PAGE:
Making decisions about antibiotic use in the Australian primary healthcare sector

Lum, Elaine, Graves, Nicholas, Page, Katie, Doust, Jenny, Nissen, Lisa, & Whitty, Jenny (2015) Making decisions about antibiotic use in the Australian primary healthcare sector. In 16th Annual Scientific Meeting (Antimicrobials 2015), 26 - 28 February 2015, Brisbane, Qld.

Abstract

Background

Australia has one of the highest rates of antibiotic use amongst OECD countries. Data from the Australian primary healthcare sector suggests unnecessary antibiotics were prescribed for self-resolving conditions. We need to better understand what drives general practitioners (GPs) to prescribe antibiotics, consumers to seek antibiotics, and pharmacists to fill repeat antibiotic prescriptions. It is also not clear how these individuals trade-off between the possible benefits that antibiotics may provide in the immediate/short term, against the longer term societal risk of antimicrobial resistance.

This project investigates what factors drive decisions to use antibiotics for GPs, pharmacists and consumers, and how these individuals discount the future.

Methods

Factors will be gleaned from published literature and from semi-structured interviews, to inform the development of Discrete Choice Experiments (DCEs). Three DCEs will be constructed – one for each group of interest – to allow investigation of which factors are more important in influencing (a) GPs to prescribe antibiotics, (b) consumers to seek antibiotics, and (c) pharmacists to fill legally valid but old or repeat prescriptions of antibiotics. Regression analysis will be conducted to understand the relative importance of these factors. A Time Trade Off exercise will be developed to investigate how these individuals discount the future.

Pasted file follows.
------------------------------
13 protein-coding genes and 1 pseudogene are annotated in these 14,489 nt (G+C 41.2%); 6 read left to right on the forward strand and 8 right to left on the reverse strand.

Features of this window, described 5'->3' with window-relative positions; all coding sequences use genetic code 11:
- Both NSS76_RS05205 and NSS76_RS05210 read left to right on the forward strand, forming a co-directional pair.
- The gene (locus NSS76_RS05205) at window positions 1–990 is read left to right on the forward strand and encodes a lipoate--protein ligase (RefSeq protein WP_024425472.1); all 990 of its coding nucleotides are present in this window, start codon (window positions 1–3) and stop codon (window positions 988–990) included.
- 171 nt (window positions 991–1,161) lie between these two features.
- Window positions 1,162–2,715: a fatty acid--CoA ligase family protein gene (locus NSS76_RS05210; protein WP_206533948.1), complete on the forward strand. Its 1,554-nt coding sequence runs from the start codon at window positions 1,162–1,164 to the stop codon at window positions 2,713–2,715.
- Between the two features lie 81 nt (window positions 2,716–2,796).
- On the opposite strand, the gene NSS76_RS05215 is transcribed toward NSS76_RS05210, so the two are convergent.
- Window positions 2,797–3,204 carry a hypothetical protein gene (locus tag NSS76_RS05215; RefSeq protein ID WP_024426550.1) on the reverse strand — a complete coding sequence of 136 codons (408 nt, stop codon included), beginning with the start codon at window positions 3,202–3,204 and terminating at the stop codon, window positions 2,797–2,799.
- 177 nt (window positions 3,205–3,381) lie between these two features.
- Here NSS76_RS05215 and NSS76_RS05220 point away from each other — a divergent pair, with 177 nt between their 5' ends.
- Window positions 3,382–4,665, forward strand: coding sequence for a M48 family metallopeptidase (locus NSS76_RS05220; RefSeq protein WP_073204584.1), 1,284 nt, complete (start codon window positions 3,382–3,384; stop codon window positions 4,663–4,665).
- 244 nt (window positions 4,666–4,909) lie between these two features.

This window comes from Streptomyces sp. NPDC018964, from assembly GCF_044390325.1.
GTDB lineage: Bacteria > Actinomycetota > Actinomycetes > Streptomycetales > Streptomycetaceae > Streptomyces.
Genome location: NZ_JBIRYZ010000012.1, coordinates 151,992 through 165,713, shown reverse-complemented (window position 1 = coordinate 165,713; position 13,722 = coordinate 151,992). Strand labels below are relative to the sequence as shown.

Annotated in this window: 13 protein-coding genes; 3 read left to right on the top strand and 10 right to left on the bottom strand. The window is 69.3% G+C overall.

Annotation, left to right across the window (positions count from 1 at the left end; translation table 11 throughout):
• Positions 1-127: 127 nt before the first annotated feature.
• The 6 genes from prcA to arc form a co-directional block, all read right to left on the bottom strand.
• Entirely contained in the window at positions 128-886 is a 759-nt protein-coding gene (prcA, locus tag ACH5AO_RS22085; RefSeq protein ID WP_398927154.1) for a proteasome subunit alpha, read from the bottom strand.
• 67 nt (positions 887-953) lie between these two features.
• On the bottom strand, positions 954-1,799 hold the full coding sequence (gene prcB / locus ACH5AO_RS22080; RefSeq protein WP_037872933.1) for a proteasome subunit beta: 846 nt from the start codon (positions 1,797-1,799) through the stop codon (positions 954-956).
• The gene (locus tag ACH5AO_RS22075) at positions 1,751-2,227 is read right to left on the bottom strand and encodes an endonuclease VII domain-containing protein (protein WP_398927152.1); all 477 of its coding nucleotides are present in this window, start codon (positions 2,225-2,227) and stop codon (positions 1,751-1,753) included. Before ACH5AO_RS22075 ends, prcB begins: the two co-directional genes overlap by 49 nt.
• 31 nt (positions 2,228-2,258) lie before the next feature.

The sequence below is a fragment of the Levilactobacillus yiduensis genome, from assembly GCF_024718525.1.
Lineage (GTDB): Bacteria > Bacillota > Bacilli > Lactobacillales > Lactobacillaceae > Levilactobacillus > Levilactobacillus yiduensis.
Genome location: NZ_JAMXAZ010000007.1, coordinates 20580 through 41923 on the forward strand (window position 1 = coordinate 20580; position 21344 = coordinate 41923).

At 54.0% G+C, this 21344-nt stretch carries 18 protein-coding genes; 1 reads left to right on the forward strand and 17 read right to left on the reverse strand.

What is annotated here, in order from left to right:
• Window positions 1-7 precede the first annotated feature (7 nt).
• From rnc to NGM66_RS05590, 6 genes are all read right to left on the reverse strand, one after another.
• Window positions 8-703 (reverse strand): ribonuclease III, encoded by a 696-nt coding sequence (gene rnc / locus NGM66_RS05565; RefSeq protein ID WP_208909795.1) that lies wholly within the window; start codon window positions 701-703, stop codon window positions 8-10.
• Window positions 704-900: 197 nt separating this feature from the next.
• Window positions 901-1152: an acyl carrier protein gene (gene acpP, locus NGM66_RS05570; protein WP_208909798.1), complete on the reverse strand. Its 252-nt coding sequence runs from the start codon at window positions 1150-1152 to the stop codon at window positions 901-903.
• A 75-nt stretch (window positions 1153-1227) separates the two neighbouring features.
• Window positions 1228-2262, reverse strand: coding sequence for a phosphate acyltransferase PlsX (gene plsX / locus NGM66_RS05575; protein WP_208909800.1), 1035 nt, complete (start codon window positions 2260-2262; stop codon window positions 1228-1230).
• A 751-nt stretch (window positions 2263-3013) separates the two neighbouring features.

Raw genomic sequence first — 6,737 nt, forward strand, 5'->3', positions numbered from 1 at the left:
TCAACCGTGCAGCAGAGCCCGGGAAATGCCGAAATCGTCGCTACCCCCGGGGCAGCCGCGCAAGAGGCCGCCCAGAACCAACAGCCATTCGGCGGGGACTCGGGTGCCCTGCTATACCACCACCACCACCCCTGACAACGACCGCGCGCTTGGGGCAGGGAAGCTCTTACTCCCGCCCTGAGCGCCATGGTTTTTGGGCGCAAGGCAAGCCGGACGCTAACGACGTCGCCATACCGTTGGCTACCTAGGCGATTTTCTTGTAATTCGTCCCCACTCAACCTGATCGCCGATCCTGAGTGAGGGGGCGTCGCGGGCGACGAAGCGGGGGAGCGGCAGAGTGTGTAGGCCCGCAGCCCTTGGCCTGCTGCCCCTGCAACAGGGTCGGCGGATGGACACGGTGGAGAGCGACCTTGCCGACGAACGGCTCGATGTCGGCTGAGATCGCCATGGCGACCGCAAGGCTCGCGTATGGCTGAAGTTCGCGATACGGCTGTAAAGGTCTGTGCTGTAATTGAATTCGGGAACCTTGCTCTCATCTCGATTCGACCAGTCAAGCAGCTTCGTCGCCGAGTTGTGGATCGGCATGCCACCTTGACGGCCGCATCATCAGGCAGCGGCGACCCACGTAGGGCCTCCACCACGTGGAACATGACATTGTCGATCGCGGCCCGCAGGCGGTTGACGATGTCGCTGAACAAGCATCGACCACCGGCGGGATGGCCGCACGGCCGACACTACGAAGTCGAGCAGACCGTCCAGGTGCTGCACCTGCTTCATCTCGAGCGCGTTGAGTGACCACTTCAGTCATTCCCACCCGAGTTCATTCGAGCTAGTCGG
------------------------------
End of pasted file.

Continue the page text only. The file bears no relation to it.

Results

Findings from the DCEs will provide an insight into which factors are more important in driving decision making in antibiotic use for GPs, pharmacists and consumers. Findings from the Time Trade Off exercise will show what individuals are willing to trade for preserving the miracle of antibiotics.

Conclusion

Research findings will contribute to existing national programs to bring about a reduction in inappropriate use of antibiotic in Australia. Specifically, influencing how key messages and public health campaigns are crafted, and clinical education and empowerment of GPs and pharmacists to play a more responsive role as stewards of antibiotic use in the community.

Impact and interest:

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ID Code: 93464
Item Type: Conference Item (Poster)
Refereed: Yes
Additional URLs:
Keywords: Antibiotic, Decision making, Antimicrobial resistance, Primary healthcare, General Practitioner, Community Pharmacist, Consumer
Subjects: Australian and New Zealand Standard Research Classification > MEDICAL AND HEALTH SCIENCES (110000) > PUBLIC HEALTH AND HEALTH SERVICES (111700) > Primary Health Care (111717)
Divisions: Current > Schools > School of Clinical Sciences
Current > QUT Faculties and Divisions > Faculty of Health
Current > Institutes > Institute of Health and Biomedical Innovation
Current > Schools > School of Public Health & Social Work
Deposited On: 08 Mar 2016 05:44
Last Modified: 11 Mar 2016 00:56

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